Latest research sheds light on puzzling horse diseases

horse with shivers

Research into the causes of equine diseases moves forward. The better we understand how these diseases actually effect horses, the better medicines or perhaps even preventatives can be produced. ~ HfH

From: The Western Producer
By: Jamie Rothenburger

horse with shivers

A horse with shivers

Research sometimes has to accumulate incrementally over decades until a cohesive understanding emerges. 


In other situations, a single study can instantly and fundamentally change the dogma in a profound way. 


Three such game-changing studies in horses were published this year in the journal Veterinary Pathology. 


One was research into the devastating disease osteochondrosis. 


Affected horses can develop swollen joints and lameness, usually at a young age. Their joint cartilage is abnormal and lifts in flaps, cracks or even breaks free to float around the joint.


The underlying cause is abnormal growth plates below the joint cartilage. Cartilage growth plates are where bones elongate in growing animals, and this cartilaginous template is normally replaced by bone.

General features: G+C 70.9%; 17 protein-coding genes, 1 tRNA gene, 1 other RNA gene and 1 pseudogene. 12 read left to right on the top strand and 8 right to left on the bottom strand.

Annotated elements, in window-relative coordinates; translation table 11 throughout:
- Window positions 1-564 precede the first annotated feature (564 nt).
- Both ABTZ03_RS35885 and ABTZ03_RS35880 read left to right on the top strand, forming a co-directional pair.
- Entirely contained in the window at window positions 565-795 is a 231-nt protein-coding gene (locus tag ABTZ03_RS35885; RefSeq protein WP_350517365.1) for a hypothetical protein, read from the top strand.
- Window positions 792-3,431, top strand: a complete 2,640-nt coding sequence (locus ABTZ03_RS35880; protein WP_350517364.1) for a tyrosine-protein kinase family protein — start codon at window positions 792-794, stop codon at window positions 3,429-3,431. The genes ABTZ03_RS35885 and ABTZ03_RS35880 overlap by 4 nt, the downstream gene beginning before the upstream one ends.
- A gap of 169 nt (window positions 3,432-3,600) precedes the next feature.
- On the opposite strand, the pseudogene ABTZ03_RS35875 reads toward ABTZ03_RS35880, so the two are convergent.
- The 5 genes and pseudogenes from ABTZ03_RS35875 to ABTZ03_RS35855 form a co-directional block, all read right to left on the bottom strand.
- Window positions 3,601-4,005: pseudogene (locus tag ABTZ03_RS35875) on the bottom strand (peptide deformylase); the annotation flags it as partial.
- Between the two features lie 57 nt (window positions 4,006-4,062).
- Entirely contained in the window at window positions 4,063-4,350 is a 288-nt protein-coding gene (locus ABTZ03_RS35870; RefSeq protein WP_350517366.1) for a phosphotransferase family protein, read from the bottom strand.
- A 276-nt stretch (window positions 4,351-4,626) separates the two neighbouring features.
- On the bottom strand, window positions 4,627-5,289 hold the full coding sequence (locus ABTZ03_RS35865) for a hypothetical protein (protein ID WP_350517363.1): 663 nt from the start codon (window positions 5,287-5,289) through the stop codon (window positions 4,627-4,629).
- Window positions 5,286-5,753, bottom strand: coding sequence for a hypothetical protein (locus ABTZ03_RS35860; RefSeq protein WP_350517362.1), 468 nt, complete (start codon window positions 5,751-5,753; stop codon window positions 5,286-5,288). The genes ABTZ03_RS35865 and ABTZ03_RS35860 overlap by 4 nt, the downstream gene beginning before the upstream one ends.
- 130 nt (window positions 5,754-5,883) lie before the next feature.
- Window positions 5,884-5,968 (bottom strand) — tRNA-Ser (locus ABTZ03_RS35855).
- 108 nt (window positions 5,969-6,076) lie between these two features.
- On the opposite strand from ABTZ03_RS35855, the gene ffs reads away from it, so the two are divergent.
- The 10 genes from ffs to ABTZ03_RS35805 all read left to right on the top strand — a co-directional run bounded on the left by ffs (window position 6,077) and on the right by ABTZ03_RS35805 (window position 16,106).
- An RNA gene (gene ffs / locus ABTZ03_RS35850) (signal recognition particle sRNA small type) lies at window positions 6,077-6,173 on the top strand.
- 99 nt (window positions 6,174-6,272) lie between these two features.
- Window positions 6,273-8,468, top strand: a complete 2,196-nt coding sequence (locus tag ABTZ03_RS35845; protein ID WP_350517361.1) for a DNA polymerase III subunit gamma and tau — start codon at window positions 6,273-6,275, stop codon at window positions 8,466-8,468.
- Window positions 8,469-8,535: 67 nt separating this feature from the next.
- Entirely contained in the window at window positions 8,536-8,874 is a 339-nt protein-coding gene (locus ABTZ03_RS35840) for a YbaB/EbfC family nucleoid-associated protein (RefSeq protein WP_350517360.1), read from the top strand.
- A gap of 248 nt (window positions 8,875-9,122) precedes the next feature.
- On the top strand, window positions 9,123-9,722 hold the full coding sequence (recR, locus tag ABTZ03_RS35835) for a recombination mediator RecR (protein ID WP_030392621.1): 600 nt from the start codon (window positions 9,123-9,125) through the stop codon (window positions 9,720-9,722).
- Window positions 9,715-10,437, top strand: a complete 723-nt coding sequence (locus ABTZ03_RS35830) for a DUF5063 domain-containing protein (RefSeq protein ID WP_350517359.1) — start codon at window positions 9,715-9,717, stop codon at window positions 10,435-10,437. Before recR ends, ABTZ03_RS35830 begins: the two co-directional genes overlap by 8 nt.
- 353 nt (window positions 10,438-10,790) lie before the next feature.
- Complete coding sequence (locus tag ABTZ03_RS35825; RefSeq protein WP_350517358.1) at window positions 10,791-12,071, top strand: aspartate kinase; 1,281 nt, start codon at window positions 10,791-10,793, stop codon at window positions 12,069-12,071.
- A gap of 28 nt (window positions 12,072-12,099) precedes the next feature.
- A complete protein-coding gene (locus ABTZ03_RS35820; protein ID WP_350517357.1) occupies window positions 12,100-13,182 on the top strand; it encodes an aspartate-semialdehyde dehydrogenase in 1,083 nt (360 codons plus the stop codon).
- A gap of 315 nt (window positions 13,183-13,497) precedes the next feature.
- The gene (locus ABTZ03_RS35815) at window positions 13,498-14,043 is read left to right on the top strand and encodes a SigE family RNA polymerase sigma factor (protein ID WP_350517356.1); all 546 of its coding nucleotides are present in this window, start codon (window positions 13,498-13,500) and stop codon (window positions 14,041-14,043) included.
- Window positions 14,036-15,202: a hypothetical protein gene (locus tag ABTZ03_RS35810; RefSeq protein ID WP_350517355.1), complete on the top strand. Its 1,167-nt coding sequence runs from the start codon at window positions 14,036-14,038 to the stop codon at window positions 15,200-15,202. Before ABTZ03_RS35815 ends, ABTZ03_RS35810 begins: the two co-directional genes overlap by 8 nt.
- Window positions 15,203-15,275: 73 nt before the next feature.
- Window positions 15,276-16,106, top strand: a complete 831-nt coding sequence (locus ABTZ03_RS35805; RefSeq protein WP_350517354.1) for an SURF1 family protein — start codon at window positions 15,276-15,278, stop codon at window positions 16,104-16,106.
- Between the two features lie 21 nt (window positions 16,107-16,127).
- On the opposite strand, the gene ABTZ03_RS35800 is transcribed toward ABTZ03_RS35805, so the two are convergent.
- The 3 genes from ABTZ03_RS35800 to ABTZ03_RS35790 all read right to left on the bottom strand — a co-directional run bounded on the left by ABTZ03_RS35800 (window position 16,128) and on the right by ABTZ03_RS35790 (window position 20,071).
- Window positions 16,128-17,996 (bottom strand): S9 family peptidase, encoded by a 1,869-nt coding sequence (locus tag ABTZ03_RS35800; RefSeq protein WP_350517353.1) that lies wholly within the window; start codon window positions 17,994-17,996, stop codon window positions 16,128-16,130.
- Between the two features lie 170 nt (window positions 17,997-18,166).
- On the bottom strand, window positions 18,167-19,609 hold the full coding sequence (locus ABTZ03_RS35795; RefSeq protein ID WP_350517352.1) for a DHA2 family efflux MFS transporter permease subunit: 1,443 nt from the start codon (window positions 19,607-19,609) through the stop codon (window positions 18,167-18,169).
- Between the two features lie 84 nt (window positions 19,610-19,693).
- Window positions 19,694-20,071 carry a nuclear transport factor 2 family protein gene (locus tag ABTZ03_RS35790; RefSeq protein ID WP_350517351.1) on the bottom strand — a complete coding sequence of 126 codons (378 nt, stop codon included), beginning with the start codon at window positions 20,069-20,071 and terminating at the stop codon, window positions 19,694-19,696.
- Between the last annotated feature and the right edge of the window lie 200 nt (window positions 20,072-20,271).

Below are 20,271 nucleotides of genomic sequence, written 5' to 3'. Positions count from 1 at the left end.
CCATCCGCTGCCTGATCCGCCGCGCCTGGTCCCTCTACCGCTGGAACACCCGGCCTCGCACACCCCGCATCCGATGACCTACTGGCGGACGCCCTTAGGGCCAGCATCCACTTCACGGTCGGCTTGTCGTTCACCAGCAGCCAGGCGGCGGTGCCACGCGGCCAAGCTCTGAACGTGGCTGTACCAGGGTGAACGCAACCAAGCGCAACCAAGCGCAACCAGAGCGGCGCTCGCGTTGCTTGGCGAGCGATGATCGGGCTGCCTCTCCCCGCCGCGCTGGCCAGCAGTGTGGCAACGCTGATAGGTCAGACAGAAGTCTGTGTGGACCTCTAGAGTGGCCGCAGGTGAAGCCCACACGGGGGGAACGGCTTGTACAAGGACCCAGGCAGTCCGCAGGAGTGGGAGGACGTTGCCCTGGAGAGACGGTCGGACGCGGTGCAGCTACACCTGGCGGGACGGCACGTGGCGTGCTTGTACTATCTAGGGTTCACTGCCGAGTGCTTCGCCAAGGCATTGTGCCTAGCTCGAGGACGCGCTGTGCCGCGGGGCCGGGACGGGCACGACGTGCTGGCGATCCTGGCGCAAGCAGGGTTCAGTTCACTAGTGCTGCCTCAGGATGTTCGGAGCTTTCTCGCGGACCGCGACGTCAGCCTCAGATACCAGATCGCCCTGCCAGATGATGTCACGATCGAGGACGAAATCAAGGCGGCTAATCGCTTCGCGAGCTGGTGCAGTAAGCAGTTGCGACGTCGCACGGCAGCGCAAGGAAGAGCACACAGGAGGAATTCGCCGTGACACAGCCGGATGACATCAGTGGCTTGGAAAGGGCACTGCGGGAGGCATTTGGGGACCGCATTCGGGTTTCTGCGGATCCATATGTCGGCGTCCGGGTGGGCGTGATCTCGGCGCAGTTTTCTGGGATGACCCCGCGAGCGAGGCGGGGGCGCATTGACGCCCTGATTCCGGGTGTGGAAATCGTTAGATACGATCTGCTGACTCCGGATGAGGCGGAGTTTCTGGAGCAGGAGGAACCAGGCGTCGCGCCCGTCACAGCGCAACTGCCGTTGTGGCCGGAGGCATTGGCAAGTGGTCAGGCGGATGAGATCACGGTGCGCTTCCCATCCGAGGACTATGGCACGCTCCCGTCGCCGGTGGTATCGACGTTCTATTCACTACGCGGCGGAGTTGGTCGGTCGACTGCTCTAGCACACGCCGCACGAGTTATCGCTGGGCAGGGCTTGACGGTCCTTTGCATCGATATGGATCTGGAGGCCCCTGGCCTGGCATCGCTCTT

In osteochondrosis, this bone replacement does not occur properly, leaving the overlying joint cartilage without the bony support it needs and predisposes it to injury. 


For years, veterinarians believed that osteochondrosis led to the formation of bone cysts, which tend to occur in important weight-bearing locations. As a result, they can result in severe lameness and have a poor prognosis for successful treatment. 


Dr. Kristin Olstad and colleagues in Norway turned this theory on its head. They examined microscopic tissues from 10 young horses and discovered two ways cysts can form: through abnormal cartilage that is surrounded by bone or by a dilated blood vessel, both of which occur after the blood flow to the area fails. 


They concluded that true bone cysts originate from abnormal blood vessels and cause osteochondrosis in the overlying joint cartilage rather than the other way around as was previously thought. 


Another study looked at a movement syndrome called shivers, which most often affects Warmblood and Thoroughbred breeds. 


Affected horses have muscle tremors and hind limb muscle spasms, which involuntarily lift their hind legs up. Hence the name “shivers.” Check out YouTube if you haven’t seen this before.


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1 Comment
  • Margo Nielsen

    The additional information on a laminitis study in this article is enlightening and explains a problem I am having with my pony-mule.

    September 25, 2015